Trump was not elected on a platform of decency, fairness, moderation, compromise, and the rule of law; he was elected, in the main, on a platform of resentment.
– David Remnick (New Yorker)
Yesterday was a shocking day.
During the presidential race Donald Trump has showcased racism, hatred for women and downright lack of manners that should not be tolerable for leader of any organisation, not to mention the most powerful country of the world. I hope that some of the comments were just smart strategy (cynical adman in me) and there will be wiser Trump in the office.
Time will tell.
There have been lots of good articles of the reasons why Donald Trump won (both scientific and emotional), but there are three main reasons for the win that every marketer should take into account with their own marketing strategy:
1. Filter bubble
He (Trump) took advantage of a media landscape that has never been more broken, more fragmented and more open to misinformation, disinformation, and even outright hoaxes and lies.
– Matthew Ingram (Fortune)
I don´t have many Trump supporters in my Facebook friends. I don´t have lots of friends living in rural areas. My peer group is mostly comprised by knowledge workers, who have not gotten the short end of stick with globalization. Not to mention that I am Finn living in Singapore who does not really know anything about day-to-day life in USA. That is my digital world, but not the digital world for majority.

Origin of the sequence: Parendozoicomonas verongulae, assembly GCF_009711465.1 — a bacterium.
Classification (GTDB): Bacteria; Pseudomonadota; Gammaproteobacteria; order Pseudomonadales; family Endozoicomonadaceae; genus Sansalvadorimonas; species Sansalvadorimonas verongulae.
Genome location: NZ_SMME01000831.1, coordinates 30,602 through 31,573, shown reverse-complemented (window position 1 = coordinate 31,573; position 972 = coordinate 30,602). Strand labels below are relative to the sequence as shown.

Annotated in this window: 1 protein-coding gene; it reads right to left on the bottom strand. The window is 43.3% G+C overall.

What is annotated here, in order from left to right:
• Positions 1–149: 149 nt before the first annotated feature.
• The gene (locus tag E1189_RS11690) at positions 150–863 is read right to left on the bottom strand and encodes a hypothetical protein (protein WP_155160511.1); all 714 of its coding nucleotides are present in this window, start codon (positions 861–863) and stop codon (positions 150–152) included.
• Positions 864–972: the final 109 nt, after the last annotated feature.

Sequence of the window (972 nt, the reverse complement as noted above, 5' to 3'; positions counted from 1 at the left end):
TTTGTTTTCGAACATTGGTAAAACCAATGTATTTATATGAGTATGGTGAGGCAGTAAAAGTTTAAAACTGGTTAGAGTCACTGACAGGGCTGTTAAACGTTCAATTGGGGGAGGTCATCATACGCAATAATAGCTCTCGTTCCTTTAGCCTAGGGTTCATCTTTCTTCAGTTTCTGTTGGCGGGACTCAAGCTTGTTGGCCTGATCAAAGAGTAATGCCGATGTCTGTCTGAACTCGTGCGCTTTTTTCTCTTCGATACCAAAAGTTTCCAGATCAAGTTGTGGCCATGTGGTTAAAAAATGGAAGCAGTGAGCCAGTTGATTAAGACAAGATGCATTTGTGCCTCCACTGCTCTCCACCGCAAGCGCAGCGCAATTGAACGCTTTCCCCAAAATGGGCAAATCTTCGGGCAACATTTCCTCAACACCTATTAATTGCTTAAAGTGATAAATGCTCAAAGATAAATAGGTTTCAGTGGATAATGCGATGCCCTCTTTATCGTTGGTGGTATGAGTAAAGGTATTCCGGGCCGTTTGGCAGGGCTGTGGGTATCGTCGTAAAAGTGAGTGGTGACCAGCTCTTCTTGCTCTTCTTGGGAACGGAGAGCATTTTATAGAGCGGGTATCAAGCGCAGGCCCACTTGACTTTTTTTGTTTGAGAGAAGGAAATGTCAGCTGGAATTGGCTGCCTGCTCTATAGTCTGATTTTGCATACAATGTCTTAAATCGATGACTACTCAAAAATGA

Not only in USA, the nations are divided. Is Super Bowl the last thing that brings all the people together in USA? And where digital has improved our life in many aspects, it has not brought us together. Media has lost its role as unifying force and you can nowadays ignore all the opinions that are against your worldview. Social media is not a conversation, it is a shouting match.
Never assume that your digital world is similar as your audience.
2. Top-of-mind is more important than positive sentiment
The only thing worse than being talked about is not being talked about.
– Oscar Wilde
Many politicians and brands make the mistake of trying to please everyone. For majority, that is a huge mistake. Donald Trump is living proof of this. There were more people who were against him (Hillary got more votes) and he still won. The more people talk about you, the more you will gain followers. Sometimes angering 10 to gain 1 loyalist is worth it.
Find your audience. Only focus on that audience. Don´t try to please everyone.
3. Surveys are the most unreliable method of research
Hispanics won’t vote for Trump. Well, no, it turns out that Hispanics won’t tell pollsters – not even those automated telephone polls that they use in the States – that they will vote for Trump. Many of them just go out and quietly vote for Trump in larger numbers than they voted for Mitt Romney last time.
– John Rentoul (Independent)
If we would believe in surveys, everyone would be eating healthily, recycling and not voting for Trump. People lie in surveys. They want to portray certain image and are bad at self-reflecting. Words are cheap, behavior is the only thing that truly matters. Surveys and digital pre-testing are waste of money at their best and harmful at their worst.
Don´t believe what people say. Follow how they move (location), how they spend their money (consumption patterns) and with whom they are in contact (social).
The best argument against democracy is a five-minute conversation with the average voter.